Any place where two body panels come together is a prime place for leaks. When these seams are low down on the vehicle, they usually are not a cause for concern. However, when they are on the roof or near the rear trunk, they can cause major leaks. When these seams leak, the entry point for the water can be as far as a couple of feet away from the where you notice the water.
Body seams can leak if they were not properly sealed at the factory. They can also open up from an accident or hitting potholes due to colder temperatures thus breaking their original seal. This would typically be a small leak that is very hard to find. The biggest problem with finding these leaks, besides the fact that the water exits at a different place from where it enters, is that the sealant in the seam makes it look like there should not be a leak.
This type of leak requires that the old sealant be removed and new sealant be put in its place. Silicone sealant should not be used; as it will prevent paint from sticking, it can also cause rust as silicone contains acetic acid. There is a special body seam sealer available in caulking tubes that is designed specifically for this purpose.
Sunroofs are a common area for leaks. If the seal around the sunroof becomes damaged, water will enter, especially when driving through rain or car washes. OEM sunroofs are designed and manufactured with a “pan” all the way around the perimeter of the sunroof to catch any water that tries to enter. There are drain tubes in the four corners of this pan that allow excess water to drain out of the vehicle usually behind the dash or out by the wheel wells.
It is possible for these tubes to become disconnected or blocked with debris. Should a tube become disconnected or blocked, it is fairly easy to repair it. Blockage can be cleared out by shoving a piece of weed eater line through it. Care must be taken to avoid puncturing the tubing when doing so. Tubes that have slipped off the fitting can be reinstalled. If this is the case, be sure to attach the tube with a small hose clamp to help prevent it from falling off again.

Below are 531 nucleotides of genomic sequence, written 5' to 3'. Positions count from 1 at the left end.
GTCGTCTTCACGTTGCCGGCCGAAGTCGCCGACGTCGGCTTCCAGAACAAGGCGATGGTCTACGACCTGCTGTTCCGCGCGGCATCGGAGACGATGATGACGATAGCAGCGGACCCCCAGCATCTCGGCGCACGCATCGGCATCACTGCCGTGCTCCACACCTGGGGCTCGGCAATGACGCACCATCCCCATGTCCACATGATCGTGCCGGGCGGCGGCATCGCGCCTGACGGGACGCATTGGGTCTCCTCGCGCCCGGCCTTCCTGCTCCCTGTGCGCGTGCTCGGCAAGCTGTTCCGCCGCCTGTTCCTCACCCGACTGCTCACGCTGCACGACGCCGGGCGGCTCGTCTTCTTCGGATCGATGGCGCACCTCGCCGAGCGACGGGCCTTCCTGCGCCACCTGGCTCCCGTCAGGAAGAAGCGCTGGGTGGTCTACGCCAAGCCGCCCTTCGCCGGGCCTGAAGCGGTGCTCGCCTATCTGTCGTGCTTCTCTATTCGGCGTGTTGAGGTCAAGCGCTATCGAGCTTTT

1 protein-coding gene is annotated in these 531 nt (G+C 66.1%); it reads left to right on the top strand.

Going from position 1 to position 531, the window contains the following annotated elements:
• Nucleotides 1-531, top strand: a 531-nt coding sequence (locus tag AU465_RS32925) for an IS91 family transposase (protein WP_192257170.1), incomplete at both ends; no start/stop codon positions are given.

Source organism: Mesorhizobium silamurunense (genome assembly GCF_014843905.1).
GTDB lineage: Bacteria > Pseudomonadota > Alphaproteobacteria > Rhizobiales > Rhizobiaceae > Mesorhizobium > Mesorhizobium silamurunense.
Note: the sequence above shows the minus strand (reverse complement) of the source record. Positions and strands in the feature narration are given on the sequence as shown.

If the leak begins shortly after the installation of an aftermarket accessory on the exterior of the vehicle, there is a high probability that the installation caused the leak. Aftermarket sunroofs, moonroofs and luggage racks all require drilling holes in the roof of the vehicle. If these holes are not properly sealed, water can seep in through them.
Sunroofs and moonroofs should come with rubber gaskets to put under their flange during installation. The operable part should have an adequate rubber seal to seal it against the frame. However, some lower-cost units may not have sufficiently well designed seals. In these cases, the addition of self-adhesive foam weather stripping may help.
Roof racks do not always come with any sort of rubber seal to go under them. However, the mounting holes must be sealed. If there is no seal provided, they can be sealed with caulking. A pure silicone caulk should not be used, but a silicone mix can be. An alternative way to seal them is to cut a rubber seal out of sheet rubber or an old inner tube.
Aftermarket remote start or wiring could also be an issue if not done properly. Sometimes holes are drilled to run wires and the hole is not properly sealed or a drip loop not installed in the wire.
Some models of cars have a tendency to rust above the windshield and back window. Even if the roof is not visibly rusted all the way through, it is possible that it has rusted enough to allow water to seep through.
To accomodate this type of repair, the glass will have to be removed. It is necessary to remove as much of the rust as possible and then stabilize the remaining metal so that it will not rust. A phosphating solution is good for stabilizing rusted steel. Once that is done, body filler can be used to fill in the rust and skim over the area. The area must then be sanded smooth and repainted. This is a job for a body repair professional.